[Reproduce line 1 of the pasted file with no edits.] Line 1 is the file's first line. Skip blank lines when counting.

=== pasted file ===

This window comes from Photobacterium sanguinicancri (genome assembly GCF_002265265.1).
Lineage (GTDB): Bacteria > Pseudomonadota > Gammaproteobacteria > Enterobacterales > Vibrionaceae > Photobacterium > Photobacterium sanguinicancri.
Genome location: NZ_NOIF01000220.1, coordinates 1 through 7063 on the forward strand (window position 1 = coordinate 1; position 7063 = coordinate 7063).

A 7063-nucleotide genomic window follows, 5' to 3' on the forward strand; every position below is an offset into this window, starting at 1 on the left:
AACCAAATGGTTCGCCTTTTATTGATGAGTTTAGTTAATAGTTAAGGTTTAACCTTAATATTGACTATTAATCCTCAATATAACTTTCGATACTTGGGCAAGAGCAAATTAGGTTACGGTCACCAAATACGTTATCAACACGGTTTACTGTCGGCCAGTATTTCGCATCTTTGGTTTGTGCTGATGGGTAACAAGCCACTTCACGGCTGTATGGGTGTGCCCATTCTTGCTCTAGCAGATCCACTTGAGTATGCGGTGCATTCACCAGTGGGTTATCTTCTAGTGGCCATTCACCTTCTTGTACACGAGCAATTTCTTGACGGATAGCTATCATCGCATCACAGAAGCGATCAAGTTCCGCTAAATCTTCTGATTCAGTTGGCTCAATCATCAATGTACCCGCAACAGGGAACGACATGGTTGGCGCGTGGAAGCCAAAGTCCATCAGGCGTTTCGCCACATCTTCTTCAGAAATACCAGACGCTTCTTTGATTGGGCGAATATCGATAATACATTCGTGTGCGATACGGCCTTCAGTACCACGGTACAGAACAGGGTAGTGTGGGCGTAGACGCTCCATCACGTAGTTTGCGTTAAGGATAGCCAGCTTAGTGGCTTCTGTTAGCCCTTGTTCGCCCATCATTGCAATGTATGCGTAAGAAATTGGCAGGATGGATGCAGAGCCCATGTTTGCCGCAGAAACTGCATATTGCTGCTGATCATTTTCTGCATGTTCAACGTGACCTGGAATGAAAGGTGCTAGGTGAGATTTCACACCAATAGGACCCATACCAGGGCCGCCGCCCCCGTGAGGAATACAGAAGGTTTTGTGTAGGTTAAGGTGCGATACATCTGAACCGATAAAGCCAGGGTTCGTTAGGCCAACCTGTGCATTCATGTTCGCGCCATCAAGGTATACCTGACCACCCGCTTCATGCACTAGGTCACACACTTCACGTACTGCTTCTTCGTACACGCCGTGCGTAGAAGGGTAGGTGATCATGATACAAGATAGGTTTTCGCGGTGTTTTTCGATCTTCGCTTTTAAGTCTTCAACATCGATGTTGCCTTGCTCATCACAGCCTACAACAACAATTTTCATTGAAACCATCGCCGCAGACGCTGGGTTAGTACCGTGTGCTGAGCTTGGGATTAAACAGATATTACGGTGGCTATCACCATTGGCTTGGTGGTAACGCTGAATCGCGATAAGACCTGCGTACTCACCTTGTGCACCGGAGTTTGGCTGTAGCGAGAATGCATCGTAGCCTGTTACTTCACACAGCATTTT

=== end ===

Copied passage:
This window comes from Photobacterium sanguinicancri (genome assembly GCF_002265265.1).